- What is the objective of this company?
I believe this is open to interpretation. Lash claims it is to help farmers survive consolidation as stated in the article. It’s also clear, and in the article, that he believes it will take a certain attitude and dedication to do so. I honestly believe he believes in what he is saying and promoting. I don’t know whether it is the answer to surviving in the farm business or not, but I felt it was important to shed some light on what is happening in the country (and maybe in some people’s backyards who didn’t know about it) and present the concept to our readers and let them make up their minds on their own.
From the chatter on the some ag Web sites I think it’s safe to say the goal of keeping the company quiet was relatively successful. I felt it was important to make sure all of our readers know what is happening.
It has also become clear that growth is going to be an important part of this company’s mission. Lash still maintains that’s not the main goal, but he did say it’s important for any business to be focused on growth.
- How do they benefit their members?
That’s the $1,000,000 question. From what I have gathered from talking with Rosentreter and Mehmen the benefit is that it has helped them grow and become better managers. That is what they see as the benefit. Illinois Family Farms growth is mentioned in the article by the acreage numbers presented. The only information I could gather on the Mehmens’ (MBS) growth is their rise in the subsidy database. This obviously isn’t definitive on their growth, but it is a good indication of how much they’ve grown in three years. I understand that some readers may not see that as a benefit and that’s OK, this is simply one approach this company is deciding to take.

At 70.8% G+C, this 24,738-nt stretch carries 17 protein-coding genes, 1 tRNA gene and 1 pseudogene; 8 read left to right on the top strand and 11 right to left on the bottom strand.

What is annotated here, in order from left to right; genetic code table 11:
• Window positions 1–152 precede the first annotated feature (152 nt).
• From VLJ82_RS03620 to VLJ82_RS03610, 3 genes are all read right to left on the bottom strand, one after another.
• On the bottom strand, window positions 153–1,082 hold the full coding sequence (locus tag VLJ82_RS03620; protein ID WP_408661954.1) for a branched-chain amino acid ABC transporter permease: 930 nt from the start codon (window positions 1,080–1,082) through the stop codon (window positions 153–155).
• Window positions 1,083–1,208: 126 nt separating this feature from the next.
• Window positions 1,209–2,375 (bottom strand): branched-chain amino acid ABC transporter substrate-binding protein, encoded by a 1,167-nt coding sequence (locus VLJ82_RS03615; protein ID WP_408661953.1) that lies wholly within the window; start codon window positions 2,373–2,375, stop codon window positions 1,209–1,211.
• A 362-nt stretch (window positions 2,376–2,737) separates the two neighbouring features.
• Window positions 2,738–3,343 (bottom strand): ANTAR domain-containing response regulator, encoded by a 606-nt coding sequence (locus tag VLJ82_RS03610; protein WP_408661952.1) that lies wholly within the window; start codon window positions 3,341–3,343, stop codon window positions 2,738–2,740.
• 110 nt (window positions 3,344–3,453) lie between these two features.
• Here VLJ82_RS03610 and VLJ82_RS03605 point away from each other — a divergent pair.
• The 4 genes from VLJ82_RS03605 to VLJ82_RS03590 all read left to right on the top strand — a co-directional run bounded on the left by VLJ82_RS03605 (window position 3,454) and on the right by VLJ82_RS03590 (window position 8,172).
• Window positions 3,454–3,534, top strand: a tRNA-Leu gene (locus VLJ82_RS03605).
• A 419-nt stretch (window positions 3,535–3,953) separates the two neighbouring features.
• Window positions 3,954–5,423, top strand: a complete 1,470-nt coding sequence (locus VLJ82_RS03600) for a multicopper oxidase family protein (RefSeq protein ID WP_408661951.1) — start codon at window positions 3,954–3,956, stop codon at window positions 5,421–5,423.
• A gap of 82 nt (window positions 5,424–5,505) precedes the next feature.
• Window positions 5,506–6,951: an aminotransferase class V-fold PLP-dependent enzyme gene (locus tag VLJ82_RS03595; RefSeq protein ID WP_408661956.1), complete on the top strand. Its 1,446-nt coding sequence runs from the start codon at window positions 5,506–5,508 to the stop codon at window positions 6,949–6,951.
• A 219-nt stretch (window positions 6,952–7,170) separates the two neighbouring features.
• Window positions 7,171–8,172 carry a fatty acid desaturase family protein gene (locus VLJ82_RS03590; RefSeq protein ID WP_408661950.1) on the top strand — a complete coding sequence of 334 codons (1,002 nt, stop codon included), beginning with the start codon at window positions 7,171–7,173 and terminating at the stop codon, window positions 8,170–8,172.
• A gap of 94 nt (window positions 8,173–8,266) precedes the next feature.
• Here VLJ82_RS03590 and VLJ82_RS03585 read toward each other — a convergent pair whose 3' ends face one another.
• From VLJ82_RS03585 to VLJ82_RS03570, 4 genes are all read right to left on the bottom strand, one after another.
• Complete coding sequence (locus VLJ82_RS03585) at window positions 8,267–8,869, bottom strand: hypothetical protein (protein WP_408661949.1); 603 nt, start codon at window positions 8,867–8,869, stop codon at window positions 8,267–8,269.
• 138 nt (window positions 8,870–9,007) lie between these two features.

Additionally, the potential to buy a farm management company could secure acres for their members’ growth. The franchise approach, by my own interpretation, would mean that they won’t have to deal with further competition to farm the management company’s ground in their local area. And yes, I can understand why that is controversial and why it has many people upset.
If this is the true benefit for the members and how it plays out in the future remains to be seen. Lash did not elaborate on any other areas of potential business development.
- Why the cloak and dagger?
I don’t know if there is any dagger, but the cloak is because they didn’t want the publicity. Lash was very clear with me that he did not want this article published and he was not very forthcoming with information until I was able to take information to him for confirmation or denial. To Allen’s credit he did work with me to make sure that facts presented were accurate. He did not dispute the information I was able to gather from my research—notwithstanding the $8,500 previously mentioned.
- The “Quick Breakdown of the FamilyFarms LLC Concept” states the focus is on implementation, taking it beyond consulting services that stop at advice. Implementation of what?
The implementation is for the PR planning, the environmental audits and requirements, the accounting programs, etc.